For those of you not familiar with Burns Supper’s, these are a traditional Scottish evening to celebrate the life and poetry of Robert Burns; Scotland’s national poet. We eat Haggis, recite poetry and dance the night away. Our Burns Supper started with the group being lead into the dining hall by a fantastic local piper before Colin, an iconic figure of Firbush, performed an incredible recital of ‘Address to a Haggis’ by Robert Burns. We were then served up a delicious dinner consisting of Haggis, for those of us brave (or crazy) enough to try it, or vegetarian Haggis for those not entirely convinced. After the dinner there was the traditional ‘Toast to the Lassies’ admirably performed by Dom, and the rebuttal, ‘Toast to the Lads’ expertly delivered by Kina in her impressive Scottish Accent!
Once the tables were cleared away it was time for everyone to put on their dancing shoes and start the ceilidh; just what we needed after a 6 hour hike! Amid the understandable confusion as to what foot was meant to go where, when they were meant to spin their partners, or what direction they were supposed to be walking, the group soon became dance masters. 3 hours flew-by in a heartbeat and even though our feet were on fire from the walking and dancing everyone was desperate for one final jig. The ceilidh ended with an almost word perfect rendition of ‘Auld Lang Syne’, another of Burns’s songs. The night was not over yet however. Duncan, the piper, entertained the ever tiring crowd with an array of songs on all different sorts of instruments. As the clock approached 1am this Cinderella was definitely about to turn back into a pumpkin so it was second bedtime. Or so I thought, as my legs were still set to ceilidh dance mode and so I lay awake as my legs continued to run through the Arcadian Strip-the-Willow until finally the welcome embrace of sleep took over.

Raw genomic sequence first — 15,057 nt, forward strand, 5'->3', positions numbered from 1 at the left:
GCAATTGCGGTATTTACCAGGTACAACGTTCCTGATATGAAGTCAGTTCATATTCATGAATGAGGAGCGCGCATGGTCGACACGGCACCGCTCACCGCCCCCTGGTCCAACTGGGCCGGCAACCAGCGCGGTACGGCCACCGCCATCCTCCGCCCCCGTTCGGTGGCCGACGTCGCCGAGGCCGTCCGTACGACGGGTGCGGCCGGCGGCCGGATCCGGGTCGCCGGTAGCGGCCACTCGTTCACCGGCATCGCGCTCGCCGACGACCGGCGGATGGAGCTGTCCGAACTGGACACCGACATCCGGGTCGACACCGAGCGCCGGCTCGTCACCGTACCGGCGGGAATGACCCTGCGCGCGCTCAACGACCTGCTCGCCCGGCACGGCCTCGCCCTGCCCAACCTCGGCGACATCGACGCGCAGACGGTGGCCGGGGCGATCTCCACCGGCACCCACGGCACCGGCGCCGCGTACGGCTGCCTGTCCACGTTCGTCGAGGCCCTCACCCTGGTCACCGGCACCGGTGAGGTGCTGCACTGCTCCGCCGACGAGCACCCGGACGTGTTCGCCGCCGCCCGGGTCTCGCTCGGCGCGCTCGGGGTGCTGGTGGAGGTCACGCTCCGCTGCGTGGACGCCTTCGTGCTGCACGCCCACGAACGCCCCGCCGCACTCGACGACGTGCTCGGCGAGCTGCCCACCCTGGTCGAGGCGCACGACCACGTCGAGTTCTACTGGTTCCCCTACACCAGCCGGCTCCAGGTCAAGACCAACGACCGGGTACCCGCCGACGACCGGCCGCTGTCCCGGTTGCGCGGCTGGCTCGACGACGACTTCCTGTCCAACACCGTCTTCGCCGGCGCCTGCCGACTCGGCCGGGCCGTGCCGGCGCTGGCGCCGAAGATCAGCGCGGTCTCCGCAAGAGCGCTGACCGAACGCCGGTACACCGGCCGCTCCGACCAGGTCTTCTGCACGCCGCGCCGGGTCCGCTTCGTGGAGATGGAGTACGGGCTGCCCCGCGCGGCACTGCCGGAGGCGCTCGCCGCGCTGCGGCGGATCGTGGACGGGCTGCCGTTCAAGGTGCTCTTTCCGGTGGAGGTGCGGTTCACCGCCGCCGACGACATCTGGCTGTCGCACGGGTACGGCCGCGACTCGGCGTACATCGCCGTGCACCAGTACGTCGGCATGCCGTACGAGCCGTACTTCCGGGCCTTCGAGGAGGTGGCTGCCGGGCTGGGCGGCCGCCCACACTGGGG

Sunday morning came around all too quickly yet the group were still as full of energy as if they hadn’t climbed a hill and danced for the whole evening. After breakfast the group got to choose their activities for the day: Mountain Biking, Canoeing or Kayaking. I selected to join the mountain bikers. Having not been on a proper bike for around 15 years, I forgot how painful bike seats were! But, nevertheless, I powered through. Conditions again were glorious but there were icy patches so we agreed to keep it more on the side of classical music rather than a rock and roll mountain bike ride. That being said, there were still some white knuckle moments as we grasped our handle bars for dear life. Our route took us along the bonnie banks of Loch Tay, watching as dogs jumped into the freezing waters and ducks swam past faster than I was able to cycle.
We had a brief stop off at the abandoned Finlarig Castle which once hosted the Scottish Parliament before heading into the local village of Killin and the incredible Falls of Dochart. A quick photo-stop and we were back on our bikes, literally, as we headed back to Firbush. One final uphill section was followed by the most glorious downhill stretch as we were able to free-wheel back to the centre. Delicately, I disembarked my bike and cowboy walked back to the centre for lunch.
The energy was definitely a little more subdued at lunchtime. The canoers had an almighty battle with the wind as they made their way back up the loch and the kayakers were exhausted from trying their hardest not to capsize. Still, we ploughed on with the afternoon activities. On offer this time was more mountain biking – this time a heavy metal route, a history tour with Colin, the chance to take a road bike for a leisurely cycle into town or the option to stay at the centre and chill. I took the latter option, only because I felt like my legs were going to fall off by this point.
As the separate groups began to trickle back our adventure weekend was almost over. One final light dinner of soup and scones then it was time to get our bags packed on trudge towards the bus. As the bus wound its way out of the centre the chatter died down to a murmur and, almost immediately, a sleepy silence. Having arrived in the dark and not had the chance to see the scenery a brave few fought against the drowsiness and were rewarded with the most stunning sunset over the hills and lochs, providing the perfect scene for the end of what was an absolutely stunning weekend.